9/16/2010

Google to buy Israel’s Quicksee

Filed under: — Aviran Mordo

Google Inc will buy Israel-based Quicksee, whose software enables users to turn video into interactive virtual tours, for about $10 million, financial newspaper TheMarker said on Monday.

Officials at Quicksee declined to comment.

TheMarker said Quicksee’s technology is regarded as the missing link in Google’s Street View service, used by both Google Maps and Google Earth.

Google hit with new privacy problem, fires engineer

Filed under: — Aviran Mordo

Internet search and advertising giant Google Inc fired an engineer in July for violating users’ privacy, the company said on Wednesday.

The engineer, David Barksdale, was accused of accessing information about teenagers he had met in a Washington state technology group, according to gossip website Gawker, which first reported the incident on Tuesday. Google would not confirm details of the firing.

Microsoft Corp. unveiled First Internet Explorer 9 Beta

Filed under: — Aviran Mordo

Microsoft Corp. unveiled the “beta” test version of Internet Explorer 9 on Wednesday, the first of a new generation of Web browser programs that tap into the powerful processors on board newer computers to make websites load and run faster.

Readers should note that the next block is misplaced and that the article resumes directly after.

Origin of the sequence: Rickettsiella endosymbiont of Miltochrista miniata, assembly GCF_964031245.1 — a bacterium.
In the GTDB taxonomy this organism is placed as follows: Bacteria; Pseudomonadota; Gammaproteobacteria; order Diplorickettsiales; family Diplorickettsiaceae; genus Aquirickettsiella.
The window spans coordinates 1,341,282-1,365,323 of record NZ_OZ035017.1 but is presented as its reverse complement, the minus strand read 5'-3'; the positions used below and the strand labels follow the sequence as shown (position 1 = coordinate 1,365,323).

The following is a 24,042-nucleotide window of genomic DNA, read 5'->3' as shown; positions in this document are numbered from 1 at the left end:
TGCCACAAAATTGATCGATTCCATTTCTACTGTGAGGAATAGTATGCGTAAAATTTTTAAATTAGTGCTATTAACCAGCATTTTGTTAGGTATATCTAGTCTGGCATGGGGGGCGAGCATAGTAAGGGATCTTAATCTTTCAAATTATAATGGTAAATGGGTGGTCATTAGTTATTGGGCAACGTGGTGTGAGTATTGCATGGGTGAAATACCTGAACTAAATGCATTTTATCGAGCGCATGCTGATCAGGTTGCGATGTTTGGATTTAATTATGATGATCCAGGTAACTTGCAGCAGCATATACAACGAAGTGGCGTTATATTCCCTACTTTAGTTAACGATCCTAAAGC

IE9, which is free, also arrives with a more minimalist look and a few new tricks that start to blur the distinction between a website and a traditional desktop application.

Following the lead of Google Inc.’s stripped-down Chrome browser, Microsoft’s IE9 comes with far fewer buttons, icons and toolbars cluttering up the top of the screen. Its frame is translucent, and as people browse the Web, IE9 can be subtly adorned with small icons and signature colors of the websites being viewed.

Slew of 3-D TV movies for the home? Not so fast

Filed under: — Aviran Mordo

If you’re thinking of buying a 3-D television set this year based on the belief that you’ll be able to purchase a lot of the 3-D movies that have hit theaters in the past few years, think again.

U.K. research firm Screen Digest says more than 70 percent of the 25 3-D movies expected to be available this holiday season will be tied to the purchase of a TV from a certain manufacturer.

For example, a Sony 3-D TV buyer won’t immediately be able to watch DreamWorks Animation’s “How To Train Your Dragon” because that movie will be tied to the purchase of a set from Samsung Electronics Co. Meanwhile, the Walt Disney Co. said last week that home copies of its 3-D movies “Alice in Wonderland” and “Bolt” would be available exclusively to people who buy certain sets from Sony Corp.

Screen Digest says that so far, only three Hollywood movies, including Disney’s “A Christmas Carol,” and three documentaries will be available on retail shelves without being tied to a specific TV brand.

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